> now to properly set the start/end index/offset into the buffer (rather than
> the column or character position in the line).
>
> Chuck
>
> "Chuck Doucette" <cdoucette@vaultus.com> wrote in message
> news:fvqa0c$2dp$1@build.eclipse.org...
>> Every DLTKToken has the members:
>> line
>> column
>> text (from which you can get text.length())
>>
>> Please note that line is *never* read.
>>
>>
>> ASTNode has the members:
>> sourceStart
>> sourceEnd
>>
>> These are initialized in the constructor to be:
>>
>> protected ASTNode(DLTKToken token) {
>> this.sourceStart = token.getColumn();
>> String tokenValue = token.getText();
>> if (tokenValue != null) {
>> this.sourceEnd = this.sourceStart + tokenValue.length();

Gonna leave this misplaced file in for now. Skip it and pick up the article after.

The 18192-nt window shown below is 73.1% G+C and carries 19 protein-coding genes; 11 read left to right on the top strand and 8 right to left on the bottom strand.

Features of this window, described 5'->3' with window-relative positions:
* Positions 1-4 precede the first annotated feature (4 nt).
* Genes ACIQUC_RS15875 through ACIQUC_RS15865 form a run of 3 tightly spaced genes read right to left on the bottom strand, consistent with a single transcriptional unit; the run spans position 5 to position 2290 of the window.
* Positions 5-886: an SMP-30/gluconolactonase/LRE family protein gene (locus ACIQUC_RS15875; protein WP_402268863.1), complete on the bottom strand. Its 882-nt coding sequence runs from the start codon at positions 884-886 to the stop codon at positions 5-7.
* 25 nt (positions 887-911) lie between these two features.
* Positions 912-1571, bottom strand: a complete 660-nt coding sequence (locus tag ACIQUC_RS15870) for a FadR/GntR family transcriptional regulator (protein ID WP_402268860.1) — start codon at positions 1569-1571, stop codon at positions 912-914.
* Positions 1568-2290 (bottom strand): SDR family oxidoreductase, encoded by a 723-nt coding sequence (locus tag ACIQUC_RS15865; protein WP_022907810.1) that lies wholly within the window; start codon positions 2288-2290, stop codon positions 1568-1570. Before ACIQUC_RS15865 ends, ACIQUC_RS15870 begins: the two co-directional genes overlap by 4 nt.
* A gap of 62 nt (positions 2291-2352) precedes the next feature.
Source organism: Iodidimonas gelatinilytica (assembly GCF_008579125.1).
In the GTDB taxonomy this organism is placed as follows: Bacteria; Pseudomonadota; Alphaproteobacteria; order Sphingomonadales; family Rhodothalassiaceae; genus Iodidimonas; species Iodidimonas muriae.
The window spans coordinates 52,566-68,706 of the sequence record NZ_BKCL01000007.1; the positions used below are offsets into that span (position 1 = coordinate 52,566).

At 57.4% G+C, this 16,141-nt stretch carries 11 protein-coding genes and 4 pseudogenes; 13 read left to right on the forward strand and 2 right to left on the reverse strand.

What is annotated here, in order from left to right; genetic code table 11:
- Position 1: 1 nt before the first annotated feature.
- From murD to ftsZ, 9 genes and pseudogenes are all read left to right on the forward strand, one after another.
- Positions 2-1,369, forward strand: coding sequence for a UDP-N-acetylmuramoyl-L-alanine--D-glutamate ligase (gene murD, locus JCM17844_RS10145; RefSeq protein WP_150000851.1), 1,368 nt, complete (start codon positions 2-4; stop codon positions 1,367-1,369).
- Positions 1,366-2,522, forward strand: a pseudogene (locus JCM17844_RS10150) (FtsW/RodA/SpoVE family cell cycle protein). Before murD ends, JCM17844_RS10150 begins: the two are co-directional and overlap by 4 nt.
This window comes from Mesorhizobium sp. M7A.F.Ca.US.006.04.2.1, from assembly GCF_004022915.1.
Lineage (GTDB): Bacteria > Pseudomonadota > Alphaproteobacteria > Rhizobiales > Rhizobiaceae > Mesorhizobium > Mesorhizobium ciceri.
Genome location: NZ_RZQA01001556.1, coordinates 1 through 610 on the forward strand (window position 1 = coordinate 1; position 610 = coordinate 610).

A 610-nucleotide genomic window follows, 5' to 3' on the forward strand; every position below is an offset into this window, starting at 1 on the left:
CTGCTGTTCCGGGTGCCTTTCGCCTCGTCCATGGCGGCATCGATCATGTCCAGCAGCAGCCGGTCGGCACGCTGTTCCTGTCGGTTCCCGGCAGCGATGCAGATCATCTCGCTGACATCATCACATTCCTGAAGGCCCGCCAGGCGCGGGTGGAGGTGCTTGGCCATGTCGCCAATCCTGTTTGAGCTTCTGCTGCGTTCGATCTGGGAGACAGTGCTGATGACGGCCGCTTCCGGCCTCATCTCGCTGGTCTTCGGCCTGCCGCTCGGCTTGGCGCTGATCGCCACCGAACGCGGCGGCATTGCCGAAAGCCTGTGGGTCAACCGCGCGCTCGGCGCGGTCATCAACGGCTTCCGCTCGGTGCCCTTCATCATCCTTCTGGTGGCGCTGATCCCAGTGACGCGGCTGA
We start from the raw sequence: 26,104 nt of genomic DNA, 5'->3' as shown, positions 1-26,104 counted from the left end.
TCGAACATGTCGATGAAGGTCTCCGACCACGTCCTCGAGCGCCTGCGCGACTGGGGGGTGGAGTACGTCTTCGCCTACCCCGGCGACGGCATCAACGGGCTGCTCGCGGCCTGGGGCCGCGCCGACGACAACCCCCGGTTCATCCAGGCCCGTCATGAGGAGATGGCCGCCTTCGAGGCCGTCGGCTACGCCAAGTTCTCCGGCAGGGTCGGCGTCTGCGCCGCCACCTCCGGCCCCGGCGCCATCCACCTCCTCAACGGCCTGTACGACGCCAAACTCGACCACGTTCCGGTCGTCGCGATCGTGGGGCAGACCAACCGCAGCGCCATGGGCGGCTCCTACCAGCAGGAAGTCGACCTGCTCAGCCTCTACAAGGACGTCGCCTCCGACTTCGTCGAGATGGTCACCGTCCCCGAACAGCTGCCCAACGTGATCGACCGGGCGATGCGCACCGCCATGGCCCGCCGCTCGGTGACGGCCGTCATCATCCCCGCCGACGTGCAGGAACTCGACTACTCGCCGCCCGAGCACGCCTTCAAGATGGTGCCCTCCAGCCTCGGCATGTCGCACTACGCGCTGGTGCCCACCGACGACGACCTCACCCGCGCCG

>> }
>> }
>>
>> If this node is all on the first line, this makes sense.
>> If the node does not start on the first line or spans multiple lines, this
>> doesn't make sense.
>> Somehow you need to determine a running offset from the start of the
>> source module.
>> I don't see where/how that is done.
>>
>> Later, in ASTNode, is getSourceRange:
>>
>> protected ISourceRange getSourceRange() {
>> return new SourceRange(this.sourceStart(), this.sourceEnd() -
>> this.sourceStart() + 1);
>> }
>>
>> Here's what the documentation for ISourceRange says:
>> A source range defines an element's source coordinates relative to its
>> source buffer.
>>
>> int getOffset()
>> Returns the 0-based index of the first character of the source
>> code for this element, relative to the source buffer in which this element
>> is contained.
>>
>> int getLength()
>> Returns the number of characters of the source code for this